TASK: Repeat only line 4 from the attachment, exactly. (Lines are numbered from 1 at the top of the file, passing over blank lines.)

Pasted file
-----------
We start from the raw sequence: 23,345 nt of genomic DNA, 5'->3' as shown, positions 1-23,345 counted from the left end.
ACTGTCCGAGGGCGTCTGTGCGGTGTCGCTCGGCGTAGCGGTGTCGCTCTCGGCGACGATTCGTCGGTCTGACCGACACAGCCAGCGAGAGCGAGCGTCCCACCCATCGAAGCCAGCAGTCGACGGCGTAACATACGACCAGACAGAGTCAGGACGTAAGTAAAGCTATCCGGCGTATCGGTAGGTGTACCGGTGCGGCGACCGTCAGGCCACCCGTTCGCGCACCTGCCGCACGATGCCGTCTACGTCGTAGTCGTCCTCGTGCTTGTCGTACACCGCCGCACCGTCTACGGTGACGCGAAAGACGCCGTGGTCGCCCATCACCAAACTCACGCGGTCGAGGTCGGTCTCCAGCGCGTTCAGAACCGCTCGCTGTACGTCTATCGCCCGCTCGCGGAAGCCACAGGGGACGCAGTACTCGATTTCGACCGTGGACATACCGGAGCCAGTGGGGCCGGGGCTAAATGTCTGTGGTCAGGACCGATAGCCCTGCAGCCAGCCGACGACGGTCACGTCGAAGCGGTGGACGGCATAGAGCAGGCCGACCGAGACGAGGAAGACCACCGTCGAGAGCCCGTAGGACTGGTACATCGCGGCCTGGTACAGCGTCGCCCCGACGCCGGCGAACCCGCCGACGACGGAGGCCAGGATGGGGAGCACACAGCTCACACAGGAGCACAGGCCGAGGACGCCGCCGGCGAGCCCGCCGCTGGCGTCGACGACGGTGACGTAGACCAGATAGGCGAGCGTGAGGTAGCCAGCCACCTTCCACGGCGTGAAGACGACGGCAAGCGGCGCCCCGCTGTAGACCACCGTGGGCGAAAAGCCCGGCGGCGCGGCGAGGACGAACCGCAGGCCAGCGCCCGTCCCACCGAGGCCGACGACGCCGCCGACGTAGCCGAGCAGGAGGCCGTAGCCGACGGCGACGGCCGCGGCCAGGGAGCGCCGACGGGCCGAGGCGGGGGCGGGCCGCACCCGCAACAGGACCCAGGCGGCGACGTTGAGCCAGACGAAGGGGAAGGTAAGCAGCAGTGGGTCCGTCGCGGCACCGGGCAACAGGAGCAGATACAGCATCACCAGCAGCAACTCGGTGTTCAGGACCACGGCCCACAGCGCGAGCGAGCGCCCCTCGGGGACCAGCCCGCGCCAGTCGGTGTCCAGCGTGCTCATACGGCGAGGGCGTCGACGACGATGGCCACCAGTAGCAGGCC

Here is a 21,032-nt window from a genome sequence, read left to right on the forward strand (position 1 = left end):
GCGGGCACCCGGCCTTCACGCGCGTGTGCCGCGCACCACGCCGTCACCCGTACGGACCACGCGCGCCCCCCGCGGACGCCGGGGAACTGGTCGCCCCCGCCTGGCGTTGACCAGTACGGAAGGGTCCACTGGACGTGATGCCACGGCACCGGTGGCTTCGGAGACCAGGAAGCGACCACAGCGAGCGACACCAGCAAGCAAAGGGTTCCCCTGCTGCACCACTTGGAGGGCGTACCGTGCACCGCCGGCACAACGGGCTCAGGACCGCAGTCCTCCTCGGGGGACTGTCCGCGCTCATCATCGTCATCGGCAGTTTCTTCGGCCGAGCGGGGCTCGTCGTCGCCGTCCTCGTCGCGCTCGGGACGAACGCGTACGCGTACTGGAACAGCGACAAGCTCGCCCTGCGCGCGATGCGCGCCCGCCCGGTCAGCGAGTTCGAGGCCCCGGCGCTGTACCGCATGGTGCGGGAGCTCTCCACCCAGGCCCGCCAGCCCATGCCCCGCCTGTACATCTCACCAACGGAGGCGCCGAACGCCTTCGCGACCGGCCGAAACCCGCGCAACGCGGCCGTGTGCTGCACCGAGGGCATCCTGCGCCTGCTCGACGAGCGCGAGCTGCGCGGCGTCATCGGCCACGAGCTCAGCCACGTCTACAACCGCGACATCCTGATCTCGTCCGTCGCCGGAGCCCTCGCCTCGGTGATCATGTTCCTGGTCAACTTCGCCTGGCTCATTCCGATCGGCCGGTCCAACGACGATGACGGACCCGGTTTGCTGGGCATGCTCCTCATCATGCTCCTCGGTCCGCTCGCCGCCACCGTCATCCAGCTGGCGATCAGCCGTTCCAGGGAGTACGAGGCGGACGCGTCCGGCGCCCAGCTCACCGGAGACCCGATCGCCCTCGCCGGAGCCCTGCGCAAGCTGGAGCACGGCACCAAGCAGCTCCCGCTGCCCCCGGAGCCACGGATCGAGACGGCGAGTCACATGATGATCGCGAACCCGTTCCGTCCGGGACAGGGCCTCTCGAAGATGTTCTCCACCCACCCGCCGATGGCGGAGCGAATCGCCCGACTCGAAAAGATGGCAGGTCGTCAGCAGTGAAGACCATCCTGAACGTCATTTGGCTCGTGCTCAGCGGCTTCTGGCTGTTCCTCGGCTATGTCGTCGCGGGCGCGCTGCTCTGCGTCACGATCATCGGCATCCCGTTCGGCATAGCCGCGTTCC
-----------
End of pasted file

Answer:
GCGGGCACCCGGCCTTCACGCGCGTGTGCCGCGCACCACGCCGTCACCCGTACGGACCACGCGCGCCCCCCGCGGACGCCGGGGAACTGGTCGCCCCCGCCTGGCGTTGACCAGTACGGAAGGGTCCACTGGACGTGATGCCACGGCACCGGTGGCTTCGGAGACCAGGAAGCGACCACAGCGAGCGACACCAGCAAGCAAAGGGTTCCCCTGCTGCACCACTTGGAGGGCGTACCGTGCACCGCCGGCACAACGGGCTCAGGACCGCAGTCCTCCTCGGGGGACTGTCCGCGCTCATCATCGTCATCGGCAGTTTCTTCGGCCGAGCGGGGCTCGTCGTCGCCGTCCTCGTCGCGCTCGGGACGAACGCGTACGCGTACTGGAACAGCGACAAGCTCGCCCTGCGCGCGATGCGCGCCCGCCCGGTCAGCGAGTTCGAGGCCCCGGCGCTGTACCGCATGGTGCGGGAGCTCTCCACCCAGGCCCGCCAGCCCATGCCCCGCCTGTACATCTCACCAACGGAGGCGCCGAACGCCTTCGCGACCGGCCGAAACCCGCGCAACGCGGCCGTGTGCTGCACCGAGGGCATCCTGCGCCTGCTCGACGAGCGCGAGCTGCGCGGCGTCATCGGCCACGAGCTCAGCCACGTCTACAACCGCGACATCCTGATCTCGTCCGTCGCCGGAGCCCTCGCCTCGGTGATCATGTTCCTGGTCAACTTCGCCTGGCTCATTCCGATCGGCCGGTCCAACGACGATGACGGACCCGGTTTGCTGGGCATGCTCCTCATCATGCTCCTCGGTCCGCTCGCCGCCACCGTCATCCAGCTGGCGATCAGCCGTTCCAGGGAGTACGAGGCGGACGCGTCCGGCGCCCAGCTCACCGGAGACCCGATCGCCCTCGCCGGAGCCCTGCGCAAGCTGGAGCACGGCACCAAGCAGCTCCCGCTGCCCCCGGAGCCACGGATCGAGACGGCGAGTCACATGATGATCGCGAACCCGTTCCGTCCGGGACAGGGCCTCTCGAAGATGTTCTCCACCCACCCGCCGATGGCGGAGCGAATCGCCCGACTCGAAAAGATGGCAGGTCGTCAGCAGTGAAGACCATCCTGAACGTCATTTGGCTCGTGCTCAGCGGCTTCTGGCTGTTCCTCGGCTATGTCGTCGCGGGCGCGCTGCTCTGCGTCACGATCATCGGCATCCCGTTCGGCATAGCCGCGTTCC